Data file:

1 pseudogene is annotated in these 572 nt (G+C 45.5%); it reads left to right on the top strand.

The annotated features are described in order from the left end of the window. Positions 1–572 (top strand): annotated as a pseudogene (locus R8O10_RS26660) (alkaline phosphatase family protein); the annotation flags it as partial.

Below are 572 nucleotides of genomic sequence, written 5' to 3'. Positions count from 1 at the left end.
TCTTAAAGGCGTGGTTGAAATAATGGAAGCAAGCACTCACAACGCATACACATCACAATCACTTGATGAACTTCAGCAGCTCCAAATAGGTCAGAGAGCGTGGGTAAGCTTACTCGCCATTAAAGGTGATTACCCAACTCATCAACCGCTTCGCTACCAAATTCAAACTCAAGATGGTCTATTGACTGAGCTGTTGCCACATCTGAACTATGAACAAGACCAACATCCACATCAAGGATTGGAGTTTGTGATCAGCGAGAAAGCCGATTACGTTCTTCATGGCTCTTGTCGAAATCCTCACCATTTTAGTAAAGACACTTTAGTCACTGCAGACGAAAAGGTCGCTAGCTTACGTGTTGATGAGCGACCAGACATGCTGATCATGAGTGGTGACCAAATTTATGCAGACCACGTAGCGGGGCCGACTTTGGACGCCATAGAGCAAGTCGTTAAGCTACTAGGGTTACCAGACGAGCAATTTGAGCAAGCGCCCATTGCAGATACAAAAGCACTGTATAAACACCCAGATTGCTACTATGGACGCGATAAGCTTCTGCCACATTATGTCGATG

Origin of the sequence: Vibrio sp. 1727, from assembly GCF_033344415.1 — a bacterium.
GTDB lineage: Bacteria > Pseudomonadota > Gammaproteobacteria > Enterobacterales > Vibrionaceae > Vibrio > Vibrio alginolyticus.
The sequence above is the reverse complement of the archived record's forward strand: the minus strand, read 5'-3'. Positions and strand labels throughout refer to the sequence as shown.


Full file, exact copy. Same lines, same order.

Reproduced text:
1 pseudogene is annotated in these 572 nt (G+C 45.5%); it reads left to right on the top strand.

The annotated features are described in order from the left end of the window. Positions 1–572 (top strand): annotated as a pseudogene (locus R8O10_RS26660) (alkaline phosphatase family protein); the annotation flags it as partial.

Below are 572 nucleotides of genomic sequence, written 5' to 3'. Positions count from 1 at the left end.
TCTTAAAGGCGTGGTTGAAATAATGGAAGCAAGCACTCACAACGCATACACATCACAATCACTTGATGAACTTCAGCAGCTCCAAATAGGTCAGAGAGCGTGGGTAAGCTTACTCGCCATTAAAGGTGATTACCCAACTCATCAACCGCTTCGCTACCAAATTCAAACTCAAGATGGTCTATTGACTGAGCTGTTGCCACATCTGAACTATGAACAAGACCAACATCCACATCAAGGATTGGAGTTTGTGATCAGCGAGAAAGCCGATTACGTTCTTCATGGCTCTTGTCGAAATCCTCACCATTTTAGTAAAGACACTTTAGTCACTGCAGACGAAAAGGTCGCTAGCTTACGTGTTGATGAGCGACCAGACATGCTGATCATGAGTGGTGACCAAATTTATGCAGACCACGTAGCGGGGCCGACTTTGGACGCCATAGAGCAAGTCGTTAAGCTACTAGGGTTACCAGACGAGCAATTTGAGCAAGCGCCCATTGCAGATACAAAAGCACTGTATAAACACCCAGATTGCTACTATGGACGCGATAAGCTTCTGCCACATTATGTCGATG

Origin of the sequence: Vibrio sp. 1727, from assembly GCF_033344415.1 — a bacterium.
GTDB lineage: Bacteria > Pseudomonadota > Gammaproteobacteria > Enterobacterales > Vibrionaceae > Vibrio > Vibrio alginolyticus.
The sequence above is the reverse complement of the archived record's forward strand: the minus strand, read 5'-3'. Positions and strand labels throughout refer to the sequence as shown.